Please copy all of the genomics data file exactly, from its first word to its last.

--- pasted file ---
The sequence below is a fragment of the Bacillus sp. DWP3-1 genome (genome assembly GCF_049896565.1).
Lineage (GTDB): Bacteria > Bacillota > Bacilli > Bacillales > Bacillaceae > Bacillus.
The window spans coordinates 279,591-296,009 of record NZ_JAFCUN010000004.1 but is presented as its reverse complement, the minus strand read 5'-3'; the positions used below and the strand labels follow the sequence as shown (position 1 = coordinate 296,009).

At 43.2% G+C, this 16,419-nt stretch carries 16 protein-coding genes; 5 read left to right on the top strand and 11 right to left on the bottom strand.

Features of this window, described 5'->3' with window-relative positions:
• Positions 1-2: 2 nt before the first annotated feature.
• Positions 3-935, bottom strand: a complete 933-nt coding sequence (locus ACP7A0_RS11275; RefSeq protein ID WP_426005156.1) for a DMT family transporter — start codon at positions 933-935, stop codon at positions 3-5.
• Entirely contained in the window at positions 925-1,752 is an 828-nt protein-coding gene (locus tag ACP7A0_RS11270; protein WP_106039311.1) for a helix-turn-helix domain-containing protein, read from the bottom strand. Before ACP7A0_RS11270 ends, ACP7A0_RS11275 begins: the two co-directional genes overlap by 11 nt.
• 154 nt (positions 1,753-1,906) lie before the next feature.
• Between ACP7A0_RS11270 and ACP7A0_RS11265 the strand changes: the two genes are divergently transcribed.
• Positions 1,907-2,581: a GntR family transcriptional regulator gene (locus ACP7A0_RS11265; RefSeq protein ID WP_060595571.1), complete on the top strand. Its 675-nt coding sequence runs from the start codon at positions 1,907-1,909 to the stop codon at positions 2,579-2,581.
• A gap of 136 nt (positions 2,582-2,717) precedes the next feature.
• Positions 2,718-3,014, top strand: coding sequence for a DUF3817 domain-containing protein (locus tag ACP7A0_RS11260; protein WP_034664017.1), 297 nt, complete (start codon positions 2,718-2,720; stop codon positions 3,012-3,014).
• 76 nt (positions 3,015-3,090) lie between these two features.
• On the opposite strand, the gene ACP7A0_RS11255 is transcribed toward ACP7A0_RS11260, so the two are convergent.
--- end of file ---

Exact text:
The sequence below is a fragment of the Bacillus sp. DWP3-1 genome (genome assembly GCF_049896565.1).
Lineage (GTDB): Bacteria > Bacillota > Bacilli > Bacillales > Bacillaceae > Bacillus.
The window spans coordinates 279,591-296,009 of record NZ_JAFCUN010000004.1 but is presented as its reverse complement, the minus strand read 5'-3'; the positions used below and the strand labels follow the sequence as shown (position 1 = coordinate 296,009).

At 43.2% G+C, this 16,419-nt stretch carries 16 protein-coding genes; 5 read left to right on the top strand and 11 right to left on the bottom strand.

Features of this window, described 5'->3' with window-relative positions:
• Positions 1-2: 2 nt before the first annotated feature.
• Positions 3-935, bottom strand: a complete 933-nt coding sequence (locus ACP7A0_RS11275; RefSeq protein ID WP_426005156.1) for a DMT family transporter — start codon at positions 933-935, stop codon at positions 3-5.
• Entirely contained in the window at positions 925-1,752 is an 828-nt protein-coding gene (locus tag ACP7A0_RS11270; protein WP_106039311.1) for a helix-turn-helix domain-containing protein, read from the bottom strand. Before ACP7A0_RS11270 ends, ACP7A0_RS11275 begins: the two co-directional genes overlap by 11 nt.
• 154 nt (positions 1,753-1,906) lie before the next feature.
• Between ACP7A0_RS11270 and ACP7A0_RS11265 the strand changes: the two genes are divergently transcribed.
• Positions 1,907-2,581: a GntR family transcriptional regulator gene (locus ACP7A0_RS11265; RefSeq protein ID WP_060595571.1), complete on the top strand. Its 675-nt coding sequence runs from the start codon at positions 1,907-1,909 to the stop codon at positions 2,579-2,581.
• A gap of 136 nt (positions 2,582-2,717) precedes the next feature.
• Positions 2,718-3,014, top strand: coding sequence for a DUF3817 domain-containing protein (locus tag ACP7A0_RS11260; protein WP_034664017.1), 297 nt, complete (start codon positions 2,718-2,720; stop codon positions 3,012-3,014).
• 76 nt (positions 3,015-3,090) lie between these two features.
• On the opposite strand, the gene ACP7A0_RS11255 is transcribed toward ACP7A0_RS11260, so the two are convergent.